We classified potential subglacial lakes into three confidence levels (e.g., Fig. 3). Low-confidence lakes exhibited no clear pattern of multi-year elevation change with time, might be associated with flat surfaces and annual elevation cycles that could be the expression of supraglacial lakes, had a limited number of data points, and exhibited abrupt elevation changes. High-confidence lakes were identified by a gradual elevation change over time, had a clear double reflector or no evidence of surface water, and an elevation-change pattern typical of subglacial lakes (e.g., multi-year pattern of filling and then rapid drainage). Medium-confidence lakes had an elevation-change pattern typical of subglacial lakes, but a less clear signal, e.g., a smaller ice-surface elevation change, fewer data points, or some flat surfaces. We discounted the low-confidence potential lakes as likely to be caused by other processes (e.g., filling and draining of supraglacial lakes).

Figure 3Examples of lake confidence-level classification. Panels (a, c, and e) show the elevation-anomaly profiles across the subglacial lake derived from ICESat-2, and the right column shows the time series elevation anomaly based on ArcticDEM and ICESat-2 tracks. The first row (Lake INUPPAAT_QUUAT02) is the high-confidence level, which exhibits gradual ice-surface elevation change and an elevation-change pattern typical of subglacial lakes. The second row (Lake KANGIATA_NUNAATA_SERMIA01) is a medium-confidence level lake, which shows consistent elevation change but with a less clear elevation-change pattern. The third row is a low-confidence level lake, which contains a clear flat spot and a seasonal elevation-change signal more typical of surface lakes and is therefore discounted from the inventory. More profiles can be found from Figs. S4 to S21.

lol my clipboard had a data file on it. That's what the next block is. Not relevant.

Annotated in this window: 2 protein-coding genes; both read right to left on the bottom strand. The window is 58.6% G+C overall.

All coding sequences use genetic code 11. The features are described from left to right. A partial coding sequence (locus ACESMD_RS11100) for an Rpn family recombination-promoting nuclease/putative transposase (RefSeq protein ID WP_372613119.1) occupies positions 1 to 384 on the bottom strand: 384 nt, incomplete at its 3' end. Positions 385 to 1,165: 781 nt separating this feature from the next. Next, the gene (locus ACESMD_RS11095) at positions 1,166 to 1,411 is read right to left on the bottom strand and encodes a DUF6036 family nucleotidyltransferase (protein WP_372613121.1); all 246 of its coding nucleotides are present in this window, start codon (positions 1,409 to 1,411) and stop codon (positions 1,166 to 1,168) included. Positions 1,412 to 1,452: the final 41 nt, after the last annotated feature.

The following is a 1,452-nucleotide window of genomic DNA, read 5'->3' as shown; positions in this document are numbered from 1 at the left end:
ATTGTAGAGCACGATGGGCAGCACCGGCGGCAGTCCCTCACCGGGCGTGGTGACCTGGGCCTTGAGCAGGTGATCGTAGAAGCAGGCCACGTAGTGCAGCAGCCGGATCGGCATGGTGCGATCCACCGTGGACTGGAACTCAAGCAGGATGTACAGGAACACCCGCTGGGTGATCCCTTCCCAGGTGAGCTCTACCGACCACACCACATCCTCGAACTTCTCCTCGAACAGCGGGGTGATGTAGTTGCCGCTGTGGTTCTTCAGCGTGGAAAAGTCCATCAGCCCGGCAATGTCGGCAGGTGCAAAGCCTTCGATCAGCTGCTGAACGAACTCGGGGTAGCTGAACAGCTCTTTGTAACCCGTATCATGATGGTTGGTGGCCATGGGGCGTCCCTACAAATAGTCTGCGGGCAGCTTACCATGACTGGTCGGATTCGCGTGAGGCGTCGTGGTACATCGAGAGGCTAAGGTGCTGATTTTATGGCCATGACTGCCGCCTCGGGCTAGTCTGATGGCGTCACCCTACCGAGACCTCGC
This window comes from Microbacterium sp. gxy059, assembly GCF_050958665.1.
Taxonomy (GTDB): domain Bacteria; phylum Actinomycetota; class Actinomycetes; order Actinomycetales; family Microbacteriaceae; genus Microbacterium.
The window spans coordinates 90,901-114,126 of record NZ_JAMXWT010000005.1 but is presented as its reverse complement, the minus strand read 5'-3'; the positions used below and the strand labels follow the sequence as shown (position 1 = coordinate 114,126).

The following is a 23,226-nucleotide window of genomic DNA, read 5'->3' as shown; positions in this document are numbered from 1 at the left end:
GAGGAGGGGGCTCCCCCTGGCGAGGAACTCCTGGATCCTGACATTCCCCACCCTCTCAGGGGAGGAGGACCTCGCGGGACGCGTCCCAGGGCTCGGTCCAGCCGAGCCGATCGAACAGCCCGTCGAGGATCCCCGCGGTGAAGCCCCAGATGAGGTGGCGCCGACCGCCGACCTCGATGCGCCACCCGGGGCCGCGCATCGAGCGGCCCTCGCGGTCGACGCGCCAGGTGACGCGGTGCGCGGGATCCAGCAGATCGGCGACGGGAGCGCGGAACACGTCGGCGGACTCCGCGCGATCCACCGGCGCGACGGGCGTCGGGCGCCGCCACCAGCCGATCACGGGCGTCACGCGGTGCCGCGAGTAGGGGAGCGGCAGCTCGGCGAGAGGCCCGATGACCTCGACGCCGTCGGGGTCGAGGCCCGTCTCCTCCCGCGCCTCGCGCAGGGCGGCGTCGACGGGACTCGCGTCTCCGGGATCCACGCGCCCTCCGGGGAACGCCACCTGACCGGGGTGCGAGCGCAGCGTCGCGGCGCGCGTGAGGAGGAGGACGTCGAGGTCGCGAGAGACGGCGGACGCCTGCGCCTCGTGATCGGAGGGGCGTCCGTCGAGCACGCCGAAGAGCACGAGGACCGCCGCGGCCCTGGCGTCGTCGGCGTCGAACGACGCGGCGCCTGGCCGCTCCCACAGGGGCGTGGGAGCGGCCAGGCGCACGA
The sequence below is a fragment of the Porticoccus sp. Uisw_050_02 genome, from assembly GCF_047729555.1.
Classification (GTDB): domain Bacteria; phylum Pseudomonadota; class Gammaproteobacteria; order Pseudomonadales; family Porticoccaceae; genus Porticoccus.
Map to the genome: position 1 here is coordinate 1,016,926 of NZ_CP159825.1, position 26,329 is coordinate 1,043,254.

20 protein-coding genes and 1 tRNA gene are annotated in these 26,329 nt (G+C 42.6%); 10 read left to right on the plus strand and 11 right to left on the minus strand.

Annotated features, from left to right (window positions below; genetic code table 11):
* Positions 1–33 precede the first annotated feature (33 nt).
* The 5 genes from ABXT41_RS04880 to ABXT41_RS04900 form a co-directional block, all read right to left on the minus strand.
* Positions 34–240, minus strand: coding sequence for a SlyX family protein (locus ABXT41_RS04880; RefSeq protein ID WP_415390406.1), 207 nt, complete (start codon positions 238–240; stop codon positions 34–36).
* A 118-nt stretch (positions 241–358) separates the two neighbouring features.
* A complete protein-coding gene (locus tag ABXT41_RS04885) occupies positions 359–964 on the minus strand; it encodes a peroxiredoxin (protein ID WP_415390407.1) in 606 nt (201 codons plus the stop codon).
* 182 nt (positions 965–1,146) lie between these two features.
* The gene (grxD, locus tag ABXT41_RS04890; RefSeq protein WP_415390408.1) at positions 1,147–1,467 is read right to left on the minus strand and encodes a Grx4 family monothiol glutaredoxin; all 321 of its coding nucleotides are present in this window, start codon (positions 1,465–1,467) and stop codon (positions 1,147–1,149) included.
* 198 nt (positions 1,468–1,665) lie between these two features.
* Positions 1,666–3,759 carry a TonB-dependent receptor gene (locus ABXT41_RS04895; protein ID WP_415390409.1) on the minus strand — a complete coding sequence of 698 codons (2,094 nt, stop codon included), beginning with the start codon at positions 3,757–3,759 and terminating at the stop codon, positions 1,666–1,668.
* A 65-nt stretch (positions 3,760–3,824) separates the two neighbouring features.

3.5 Estimation of lake elevation and volume change

The elevation-change rate within the lake polygons is composed of ice-flux divergence, ice ablation, and basal water motion (Smith et al., 2009), while the ice outside is only affected by ice-flux divergence and ablation. This “background” elevation change needs to be subtracted to calculate the relative elevation change caused by the subglacial lake. For each ICESat-2 overpass, we first calculated the median value of all ICESat-2 measurement points within the lake polygon, and then the median elevation of the area surrounding the lake (within the buffer region) was subtracted to produce the elevation anomaly. To quantify the effect of buffer-region width on the calculated elevation-change rate, we tested three ring buffers which extended beyond the lake outline: buffer1, a fixed buffer of 2 km width; buffer2, a buffer with a width equal to the radius of a circle whose area is equal to the lake; and buffer3, with half the width of buffer2 (Table S1). The fixed 2 km buffer exhibited a large difference compared to the adaptive ones because most lakes are smaller than 1 km2. The mean value of the absolute differences between the two calculated elevation-change rates using adaptive buffers were approximately 0.10 m, which only accounts for 2.4 % of the averaged absolute elevation-change rate. Therefore, the effect of the buffer size on the elevation-change rate was neglected, and buffer2 was applied because it is a similar footprint size to the lake region. For the unconfirmed lakes, we used half of the ICESat-2 along-track distance where the elevation anomaly was detected as a buffer.